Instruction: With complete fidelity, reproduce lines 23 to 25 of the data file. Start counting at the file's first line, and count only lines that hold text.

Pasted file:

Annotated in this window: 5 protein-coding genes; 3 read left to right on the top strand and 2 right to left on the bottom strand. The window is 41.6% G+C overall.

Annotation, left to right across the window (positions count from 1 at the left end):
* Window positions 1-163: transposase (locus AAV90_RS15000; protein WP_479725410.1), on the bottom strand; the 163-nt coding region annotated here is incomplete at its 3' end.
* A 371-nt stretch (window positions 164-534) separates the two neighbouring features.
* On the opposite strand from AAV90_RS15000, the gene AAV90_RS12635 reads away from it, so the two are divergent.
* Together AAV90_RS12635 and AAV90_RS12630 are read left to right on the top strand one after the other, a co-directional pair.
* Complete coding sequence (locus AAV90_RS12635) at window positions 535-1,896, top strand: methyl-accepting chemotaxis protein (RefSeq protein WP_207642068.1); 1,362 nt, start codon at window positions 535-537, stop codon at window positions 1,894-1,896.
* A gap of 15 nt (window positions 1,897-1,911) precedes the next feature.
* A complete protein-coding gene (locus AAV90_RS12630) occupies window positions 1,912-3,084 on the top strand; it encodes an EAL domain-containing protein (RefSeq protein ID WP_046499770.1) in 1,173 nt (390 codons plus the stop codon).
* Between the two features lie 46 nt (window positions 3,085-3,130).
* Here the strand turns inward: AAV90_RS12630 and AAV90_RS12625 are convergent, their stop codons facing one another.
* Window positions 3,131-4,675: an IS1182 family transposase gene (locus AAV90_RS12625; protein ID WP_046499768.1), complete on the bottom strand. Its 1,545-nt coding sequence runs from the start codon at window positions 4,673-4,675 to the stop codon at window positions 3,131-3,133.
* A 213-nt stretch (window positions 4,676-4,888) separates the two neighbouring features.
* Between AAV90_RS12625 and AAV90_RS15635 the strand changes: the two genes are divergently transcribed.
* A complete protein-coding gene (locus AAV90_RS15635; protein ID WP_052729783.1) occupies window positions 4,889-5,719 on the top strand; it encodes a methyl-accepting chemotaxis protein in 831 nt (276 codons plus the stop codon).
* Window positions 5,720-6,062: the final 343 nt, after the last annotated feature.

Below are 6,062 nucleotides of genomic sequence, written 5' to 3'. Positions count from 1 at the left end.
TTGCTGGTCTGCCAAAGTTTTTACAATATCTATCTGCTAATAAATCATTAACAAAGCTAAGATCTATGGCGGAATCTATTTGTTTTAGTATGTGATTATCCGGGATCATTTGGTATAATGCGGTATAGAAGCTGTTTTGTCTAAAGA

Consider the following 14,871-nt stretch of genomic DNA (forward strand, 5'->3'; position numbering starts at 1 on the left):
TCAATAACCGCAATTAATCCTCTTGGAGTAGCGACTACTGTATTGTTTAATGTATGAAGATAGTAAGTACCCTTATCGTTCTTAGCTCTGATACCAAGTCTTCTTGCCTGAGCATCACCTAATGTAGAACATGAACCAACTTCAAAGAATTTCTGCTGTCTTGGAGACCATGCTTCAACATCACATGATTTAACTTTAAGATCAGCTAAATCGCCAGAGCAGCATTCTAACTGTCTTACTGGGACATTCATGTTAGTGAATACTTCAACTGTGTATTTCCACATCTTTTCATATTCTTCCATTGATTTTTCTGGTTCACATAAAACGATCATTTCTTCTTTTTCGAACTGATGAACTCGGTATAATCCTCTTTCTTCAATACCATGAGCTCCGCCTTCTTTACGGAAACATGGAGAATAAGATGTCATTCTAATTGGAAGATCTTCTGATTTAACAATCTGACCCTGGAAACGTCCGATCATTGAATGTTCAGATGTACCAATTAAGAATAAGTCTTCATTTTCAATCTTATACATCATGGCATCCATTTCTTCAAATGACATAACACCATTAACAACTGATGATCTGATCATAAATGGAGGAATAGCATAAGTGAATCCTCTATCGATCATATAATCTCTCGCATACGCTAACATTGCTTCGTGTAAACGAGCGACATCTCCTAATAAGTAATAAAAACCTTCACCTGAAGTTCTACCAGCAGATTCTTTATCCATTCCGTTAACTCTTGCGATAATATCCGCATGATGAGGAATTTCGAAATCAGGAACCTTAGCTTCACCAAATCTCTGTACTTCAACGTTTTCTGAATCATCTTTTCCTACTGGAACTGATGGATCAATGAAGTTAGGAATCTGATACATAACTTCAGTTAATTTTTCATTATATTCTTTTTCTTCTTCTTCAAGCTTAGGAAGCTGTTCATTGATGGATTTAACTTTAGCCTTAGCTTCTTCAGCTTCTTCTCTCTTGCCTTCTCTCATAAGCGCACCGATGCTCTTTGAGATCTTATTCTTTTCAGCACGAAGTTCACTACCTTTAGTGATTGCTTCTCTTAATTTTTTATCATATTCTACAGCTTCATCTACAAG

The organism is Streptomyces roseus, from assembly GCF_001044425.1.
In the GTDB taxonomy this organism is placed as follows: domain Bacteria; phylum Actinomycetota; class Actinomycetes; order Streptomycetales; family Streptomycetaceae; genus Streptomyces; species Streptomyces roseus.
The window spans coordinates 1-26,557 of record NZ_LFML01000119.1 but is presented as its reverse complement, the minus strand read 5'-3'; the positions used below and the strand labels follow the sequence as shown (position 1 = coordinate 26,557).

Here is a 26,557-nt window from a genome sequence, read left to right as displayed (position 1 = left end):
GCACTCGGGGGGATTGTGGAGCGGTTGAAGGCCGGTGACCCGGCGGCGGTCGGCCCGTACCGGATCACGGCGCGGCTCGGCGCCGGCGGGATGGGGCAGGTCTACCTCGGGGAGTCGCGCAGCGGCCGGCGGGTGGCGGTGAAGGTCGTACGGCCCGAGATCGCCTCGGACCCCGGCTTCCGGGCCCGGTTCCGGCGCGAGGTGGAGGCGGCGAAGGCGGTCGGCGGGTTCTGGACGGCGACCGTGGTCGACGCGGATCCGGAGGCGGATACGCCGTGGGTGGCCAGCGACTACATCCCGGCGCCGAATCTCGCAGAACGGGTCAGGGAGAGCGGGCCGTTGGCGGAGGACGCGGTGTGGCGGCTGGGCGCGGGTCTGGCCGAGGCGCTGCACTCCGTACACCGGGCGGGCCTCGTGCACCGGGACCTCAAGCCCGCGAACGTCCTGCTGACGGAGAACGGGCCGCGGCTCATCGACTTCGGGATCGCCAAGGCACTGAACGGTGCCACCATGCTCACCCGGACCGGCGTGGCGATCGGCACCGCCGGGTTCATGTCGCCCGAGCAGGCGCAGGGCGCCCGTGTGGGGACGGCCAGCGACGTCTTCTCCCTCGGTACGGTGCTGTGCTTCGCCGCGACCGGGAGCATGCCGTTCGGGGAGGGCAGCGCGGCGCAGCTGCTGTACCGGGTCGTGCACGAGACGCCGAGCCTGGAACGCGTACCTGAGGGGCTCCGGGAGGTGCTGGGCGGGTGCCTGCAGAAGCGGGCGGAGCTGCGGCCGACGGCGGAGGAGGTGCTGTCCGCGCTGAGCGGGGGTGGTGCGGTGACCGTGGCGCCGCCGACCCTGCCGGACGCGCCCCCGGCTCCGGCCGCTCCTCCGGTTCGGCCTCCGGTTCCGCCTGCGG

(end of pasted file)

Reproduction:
The window spans coordinates 1-26,557 of record NZ_LFML01000119.1 but is presented as its reverse complement, the minus strand read 5'-3'; the positions used below and the strand labels follow the sequence as shown (position 1 = coordinate 26,557).

Here is a 26,557-nt window from a genome sequence, read left to right as displayed (position 1 = left end):
GCACTCGGGGGGATTGTGGAGCGGTTGAAGGCCGGTGACCCGGCGGCGGTCGGCCCGTACCGGATCACGGCGCGGCTCGGCGCCGGCGGGATGGGGCAGGTCTACCTCGGGGAGTCGCGCAGCGGCCGGCGGGTGGCGGTGAAGGTCGTACGGCCCGAGATCGCCTCGGACCCCGGCTTCCGGGCCCGGTTCCGGCGCGAGGTGGAGGCGGCGAAGGCGGTCGGCGGGTTCTGGACGGCGACCGTGGTCGACGCGGATCCGGAGGCGGATACGCCGTGGGTGGCCAGCGACTACATCCCGGCGCCGAATCTCGCAGAACGGGTCAGGGAGAGCGGGCCGTTGGCGGAGGACGCGGTGTGGCGGCTGGGCGCGGGTCTGGCCGAGGCGCTGCACTCCGTACACCGGGCGGGCCTCGTGCACCGGGACCTCAAGCCCGCGAACGTCCTGCTGACGGAGAACGGGCCGCGGCTCATCGACTTCGGGATCGCCAAGGCACTGAACGGTGCCACCATGCTCACCCGGACCGGCGTGGCGATCGGCACCGCCGGGTTCATGTCGCCCGAGCAGGCGCAGGGCGCCCGTGTGGGGACGGCCAGCGACGTCTTCTCCCTCGGTACGGTGCTGTGCTTCGCCGCGACCGGGAGCATGCCGTTCGGGGAGGGCAGCGCGGCGCAGCTGCTGTACCGGGTCGTGCACGAGACGCCGAGCCTGGAACGCGTACCTGAGGGGCTCCGGGAGGTGCTGGGCGGGTGCCTGCAGAAGCGGGCGGAGCTGCGGCCGACGGCGGAGGAGGTGCTGTCCGCGCTGAGCGGGGGTGGTGCGGTGACCGTGGCGCCGCCGACCCTGCCGGACGCGCCCCCGGCTCCGGCCGCTCCTCCGGTTCGGCCTCCGGTTCCGCCTGCGG